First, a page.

Carola Nitz is best-known to many people for her influential debugging presentations, but she’s also worked on the Maps team at Apple and now works on the iOS app for the massively popular VLC media player.
With such a wide range of experience working both in open- and closed-source software, I got in touch with Carola to ask for her advice on debugging, legacy code, mentoring others, and more…
Hacking with Swift: VLC recently passed three billion downloads across all platforms, making it one of the most popular pieces of software ever made. What led you to join the team?
Carola Nitz: I initially started contributing to VLC back in 2013/2014. The reason back then was to get involved with a project that was written in C/C++ to not lose the knowledge that I got from my first job. But as soon as they found out that I’m an iOS Developer I got dragged over into that part of VLC!
I found myself building the Google Drive integration, moving the project over to use CocoaPods, broke VLCKit with the first commit to move over to ARC – which led others to finish that works and many other things over the years. I was just starting out as a junior iOS Developer, not feeling as if I had a lot of impact with my work, but VLC gave me exactly that. Seeing that something that I’ve build was used by a significant amount of our users and even became so popular that it was newsworthy definitely encouraged me and fueled my urge to learn and build more.
“There was a whole new world that I didn’t know existed until I joined this open source project and it helped me grow so much as a developer!”
Additionally VideoLAN, the non-profit behind VLC, regularly flies all of their developers into different cities in Europe to collaborate and I was able to get in touch with brilliant people from Google, Nginx, Vimeo and all sorts of interesting companies over the years. There was a whole new world that I didn’t know existed until I joined this open source project and it helped me grow so much as a developer! Since everything was open source I was able to point other developers to code when they asked, helping me to share my knowledge and additionally get feedback from others on how to improve myself.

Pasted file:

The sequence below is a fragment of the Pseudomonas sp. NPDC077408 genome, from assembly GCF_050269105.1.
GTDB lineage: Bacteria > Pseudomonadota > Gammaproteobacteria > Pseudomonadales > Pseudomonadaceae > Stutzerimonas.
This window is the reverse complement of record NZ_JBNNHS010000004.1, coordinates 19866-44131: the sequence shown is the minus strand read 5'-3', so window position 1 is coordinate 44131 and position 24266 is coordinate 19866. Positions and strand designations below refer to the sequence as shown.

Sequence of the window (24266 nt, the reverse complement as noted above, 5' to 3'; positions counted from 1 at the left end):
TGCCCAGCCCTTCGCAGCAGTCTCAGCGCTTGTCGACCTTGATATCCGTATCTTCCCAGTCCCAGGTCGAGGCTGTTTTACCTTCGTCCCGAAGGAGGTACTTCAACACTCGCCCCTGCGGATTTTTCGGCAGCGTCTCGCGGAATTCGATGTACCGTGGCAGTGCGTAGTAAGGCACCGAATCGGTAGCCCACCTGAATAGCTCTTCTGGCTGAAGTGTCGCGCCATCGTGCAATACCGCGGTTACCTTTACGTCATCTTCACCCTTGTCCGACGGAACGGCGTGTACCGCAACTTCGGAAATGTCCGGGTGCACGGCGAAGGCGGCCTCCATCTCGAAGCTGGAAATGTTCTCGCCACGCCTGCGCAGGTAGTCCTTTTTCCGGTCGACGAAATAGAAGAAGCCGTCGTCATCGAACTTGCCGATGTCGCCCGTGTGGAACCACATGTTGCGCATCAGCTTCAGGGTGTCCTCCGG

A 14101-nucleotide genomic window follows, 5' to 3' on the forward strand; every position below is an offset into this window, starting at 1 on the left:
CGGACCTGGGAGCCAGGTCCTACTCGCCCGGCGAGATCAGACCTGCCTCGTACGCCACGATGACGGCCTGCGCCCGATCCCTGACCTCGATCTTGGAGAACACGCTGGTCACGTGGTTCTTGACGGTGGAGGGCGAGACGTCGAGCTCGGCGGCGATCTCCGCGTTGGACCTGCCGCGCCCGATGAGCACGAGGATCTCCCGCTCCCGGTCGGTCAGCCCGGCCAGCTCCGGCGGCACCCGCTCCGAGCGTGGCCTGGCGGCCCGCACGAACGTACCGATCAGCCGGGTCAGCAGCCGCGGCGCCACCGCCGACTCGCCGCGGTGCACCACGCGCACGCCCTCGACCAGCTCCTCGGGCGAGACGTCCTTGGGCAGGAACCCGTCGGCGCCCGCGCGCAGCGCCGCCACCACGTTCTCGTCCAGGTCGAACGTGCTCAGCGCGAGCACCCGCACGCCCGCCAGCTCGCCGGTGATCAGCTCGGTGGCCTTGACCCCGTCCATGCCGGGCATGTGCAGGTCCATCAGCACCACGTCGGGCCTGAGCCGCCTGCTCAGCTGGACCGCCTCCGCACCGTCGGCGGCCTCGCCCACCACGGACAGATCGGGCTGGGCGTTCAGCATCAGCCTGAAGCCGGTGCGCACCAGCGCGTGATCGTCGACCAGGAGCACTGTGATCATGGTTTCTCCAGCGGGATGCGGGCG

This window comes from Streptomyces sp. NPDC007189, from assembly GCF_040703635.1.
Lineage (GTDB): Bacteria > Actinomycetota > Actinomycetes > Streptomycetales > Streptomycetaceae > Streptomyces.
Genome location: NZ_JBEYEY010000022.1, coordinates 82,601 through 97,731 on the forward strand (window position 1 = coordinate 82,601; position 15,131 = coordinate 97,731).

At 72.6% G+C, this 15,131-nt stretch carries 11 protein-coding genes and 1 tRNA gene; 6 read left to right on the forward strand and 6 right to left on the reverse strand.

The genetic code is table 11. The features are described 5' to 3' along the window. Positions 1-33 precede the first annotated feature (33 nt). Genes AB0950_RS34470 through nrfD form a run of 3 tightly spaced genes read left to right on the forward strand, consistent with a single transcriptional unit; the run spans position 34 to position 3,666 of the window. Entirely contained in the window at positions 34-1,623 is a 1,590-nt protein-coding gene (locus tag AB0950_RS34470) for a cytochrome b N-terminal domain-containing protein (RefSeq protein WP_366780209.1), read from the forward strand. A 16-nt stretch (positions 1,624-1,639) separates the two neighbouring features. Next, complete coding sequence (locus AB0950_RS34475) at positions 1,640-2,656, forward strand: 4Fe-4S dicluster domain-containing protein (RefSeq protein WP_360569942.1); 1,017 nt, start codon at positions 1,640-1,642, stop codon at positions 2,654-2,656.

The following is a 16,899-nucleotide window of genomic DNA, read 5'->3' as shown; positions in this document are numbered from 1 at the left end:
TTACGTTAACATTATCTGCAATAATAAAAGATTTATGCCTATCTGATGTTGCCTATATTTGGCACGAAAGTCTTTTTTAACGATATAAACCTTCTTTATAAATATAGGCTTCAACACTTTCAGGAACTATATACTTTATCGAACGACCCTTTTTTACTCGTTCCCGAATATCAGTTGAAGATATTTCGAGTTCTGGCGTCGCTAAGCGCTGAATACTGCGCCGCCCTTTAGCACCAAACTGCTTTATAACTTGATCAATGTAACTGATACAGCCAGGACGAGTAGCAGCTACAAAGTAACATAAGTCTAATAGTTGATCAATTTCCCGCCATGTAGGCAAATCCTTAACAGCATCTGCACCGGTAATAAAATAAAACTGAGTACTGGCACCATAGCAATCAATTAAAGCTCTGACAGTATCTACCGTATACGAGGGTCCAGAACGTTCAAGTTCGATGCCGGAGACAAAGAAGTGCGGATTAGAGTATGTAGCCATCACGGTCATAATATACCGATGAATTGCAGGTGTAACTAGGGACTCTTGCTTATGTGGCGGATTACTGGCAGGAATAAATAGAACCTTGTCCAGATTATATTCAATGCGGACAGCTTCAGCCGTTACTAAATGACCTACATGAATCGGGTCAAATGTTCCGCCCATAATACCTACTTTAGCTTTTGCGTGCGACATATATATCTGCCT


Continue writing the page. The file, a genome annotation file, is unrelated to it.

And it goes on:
I underestimated how much all that meant to me when I joined Apple, which funnily also happened because I was referred by a former VLC developer. While I enjoyed my time at Apple a lot and learned so much, there was still this hurtful feeling of not being a part of VideoLAN anymore, not being able to contribute and share my knowledge, which at some made me so sad that I left.
I didn’t plan on working for Videolabs when I left, I thought I would just contribute like before with a different full-time job. But JB [Jean-Baptiste Kempf, president of VideoLAN] immediately gave me contracting work, without me having to interview and what at first was a supposed to be an interim solution became my main client that I work for remotely, who’s again flying me around the world to represent VLC and allows me to once again give talks at conferences and the ability to work on an App that goes out to more than 20 million people in the world.
HWS: The iOS app is hugely popular in its own right, but how do you coordinate development with other teams to make sure common goals are achieved?
CN: Many people will be surprised to hear this but we’re a fairly small team. On iOS we have two full-time developers with the occasional external contributor, and on Android one, but on the core we have a bunch of developers with 20 people having more than 10 commits in the past year, which partly intersect with all other platforms. We have ~2 developer for dev ops, 3 people on Mac and one for .net and Windows mobile. We’re organizing ourselves with a system called Trac but aim to move over to gitlab at some point.
“On iOS we’re reworking the UI which takes longer than anticipated as always”
The core pretty much determines the big release cycle and what functionalities are added and just last year we brought every platform to release 3.0 and with it features like 360 videos, Chromecast support and Ambisonic sound. Before Android had 1.x iOS 2.x and it was hard to understand which version had which core features. For platform-specific features it’s pretty much up to the developing team and we discuss possible features when we get together.